Miranda Cox was asleep at her home in Kirkham, Lancashire, when the earthquake struck on the morning of 1 April 2011. Deep in the earth below, a nearby fracking site had unleashed a tremor of 2.3 magnitude on the Richter scale. The impact sent vibrations roaring to the surface, where they “shook the ground and woke us up”, Cox recalls.
Hydraulic fracturing, or “fracking”, was immediately suspended across the UK. But as energy companies such as Cuadrilla Resources pushed to continue, so Cox, then a 43-year-old mother of two, began to educate herself about the process by which water and chemicals are pumped underground to release gas from shale rock.
At first she was open-minded; the government claimed fracking would provide well-paid jobs and a secure energy supply. But the lack of a single, independent regulator made her suspicious. And then in 2016, when Sajid Javid, then communities secretary, over-rode the county council’s rejection of a new test site, Cox shifted from concerned resident to committed campaigner. “That was the moment I joined the dots, picked up my placard and took part in a demo,” she told me.
When we met one recent morning she was standing with a group of protesters outside the gates of the Cuadrilla-owned test site in Lancashire. Wearing waterproofs and a green woolly hat, Cox, who was elected as a town councillor in 2015, looked flushed from dancing.
“We sometimes put on the Pink Panther theme tune when the police come,” she said, after she observed officers removing protesters from in front of a waiting van. “We have to laugh, because we are going into winter and you’ve got to keep your humanity.”
Exploratory fracking started again here at Preston New Road, near Blackpool, in October, making it the first place to extract shale gas anywhere in England for seven years. But a series of tremors has repeatedly suspended production. A total of 37 minor seismic events were recorded between 15 October and 4 November: all too small to be felt on the surface but some large enough to force the operation to pause for checks.
Opponents fear that if the country goes “all out for shale”, as David Cameron once hoped, the result will be mass rural industrialisation. Experts say more than 6,000 wells would need to be drilled in England in order to replace just half of future gas imports. At the start of 2018, these accounted for over 60 per cent of UK demand.
In response, industry and government point to the potential economic gain. Full production at Preston New Road would result in 1 per cent of the revenue going to the local community and the council retaining 100 per cent of business rates. Cuadrilla says that its contributions are “an investment that Lancashire needs”.
Yet even in Tory heartlands, such as the surrounding Fylde constituency, scepticism is on the rise. New housing developments, pushed through by the Planning Inspectorate, have put struggling local services under pressure, and the independent borough councillor Julie Brickles fears fracking will only exacerbate these problems: eroding house prices, threatening tourism and placing greater strain on respiratory health and local infrastructure.
“As a councillor I get tired of talking about potholes,” Brickles says, “and thousands of new truck journeys will make that worse.”
Is fracking sharpening the point of austerity’s wedge? It is certainly dividing rural communities from Westminster and causing ruptures within Conservative ranks. At least 20 Tory rebel MPs have reportedly threatened to vote down a government proposal to fast-track fracking projects across swathes of England, potentially including beneath national parks and other protected sites. In a recent parliamentary debate, Mark Menzies, the Conservative MP for Fylde, described the plans as “downright bonkers”.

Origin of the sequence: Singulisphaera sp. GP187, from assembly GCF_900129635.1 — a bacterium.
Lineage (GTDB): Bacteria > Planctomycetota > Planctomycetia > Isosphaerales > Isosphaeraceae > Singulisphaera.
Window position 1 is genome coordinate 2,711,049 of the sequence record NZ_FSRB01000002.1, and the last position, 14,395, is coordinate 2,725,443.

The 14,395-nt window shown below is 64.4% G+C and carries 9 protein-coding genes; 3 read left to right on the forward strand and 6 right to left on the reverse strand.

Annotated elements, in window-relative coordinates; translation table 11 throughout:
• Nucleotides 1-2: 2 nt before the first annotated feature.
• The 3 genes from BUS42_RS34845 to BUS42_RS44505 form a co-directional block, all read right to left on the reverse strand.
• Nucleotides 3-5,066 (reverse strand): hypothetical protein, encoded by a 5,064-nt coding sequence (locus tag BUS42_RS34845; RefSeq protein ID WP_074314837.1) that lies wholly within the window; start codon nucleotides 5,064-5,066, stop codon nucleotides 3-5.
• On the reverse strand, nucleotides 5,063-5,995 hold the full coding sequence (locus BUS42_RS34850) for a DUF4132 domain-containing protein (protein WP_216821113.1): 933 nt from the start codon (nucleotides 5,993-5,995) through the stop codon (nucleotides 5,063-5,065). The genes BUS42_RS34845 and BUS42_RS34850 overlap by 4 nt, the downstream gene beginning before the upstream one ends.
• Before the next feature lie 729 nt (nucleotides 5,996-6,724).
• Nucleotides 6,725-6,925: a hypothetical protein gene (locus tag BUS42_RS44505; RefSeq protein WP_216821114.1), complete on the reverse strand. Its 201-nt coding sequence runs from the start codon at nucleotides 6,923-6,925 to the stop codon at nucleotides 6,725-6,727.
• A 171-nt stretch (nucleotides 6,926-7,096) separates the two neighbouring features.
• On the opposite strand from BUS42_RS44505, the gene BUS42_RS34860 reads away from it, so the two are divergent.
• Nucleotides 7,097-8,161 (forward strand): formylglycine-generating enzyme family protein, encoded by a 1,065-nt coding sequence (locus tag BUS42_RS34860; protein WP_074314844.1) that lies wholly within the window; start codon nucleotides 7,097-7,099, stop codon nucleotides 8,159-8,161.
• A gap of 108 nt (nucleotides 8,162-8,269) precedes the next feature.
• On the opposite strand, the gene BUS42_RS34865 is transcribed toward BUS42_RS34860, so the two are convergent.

Menzies is right to be concerned. Until Cuadrilla arrived, two of his constituents, Julia and Ian Stribling, a retired couple who live in a residential park near the test site, always voted Conservative and spent their free time attending 1940s vintage festivals. Now they won’t vote for Menzies and instead participate in anti-fracking protests. “It’s a filthy industry and the government don’t give a tinker’s cut [curse] about anyone,” Julia says.
Not all in the region share this view, however. The relatively elderly, safe Tory constituency also has a strong pro-business lobby, with BAE Systems and the Sellafield nuclear plant among influential local employers.
Factors beyond Lancashire are the most likely to decide the industry’s fate. In particular, the need to reduce climate change. Arguments about natural gas’s role as a progressive “bridge” fuel are increasingly hard to reconcile with a new UN recommendation to reach net-zero emissions by 2050.
In principle, a combination of low-carbon hydrogen, electrification and district heating could make burning fossil fuels to supply heat all but redundant, says Dr David Joffe of the Committee on Climate Change.
The economic case for a British fracking industry is also receding. Gas prices have fallen sharply since 2013, and foreign supply is both secure and diverse. Established exporters such as Norway are now supplemented by the US, where fracking is possible at greater scale. The energy minister Claire Perry may spread fear about dependence “on Mr Putin”, but her department asserts that “the UK is in no way reliant on Russian gas” (which accounts for around 1 per cent of our imports).
Fracking’s future in England is thus deeply unsettled. Yet whatever its outcome, it has already left a troubled legacy – one that has undermined trust in local democracy and policing, and radicalised a new type of activist.
“I’ve seen this town become a place where local people struggle to have their voices heard,” says Miranda Cox. “It’s not just what it does to the land, it’s what it does to your psychology too.”
This article appears in the 28 Nov 2018 issue of the New Statesman, How the Brexit fantasy died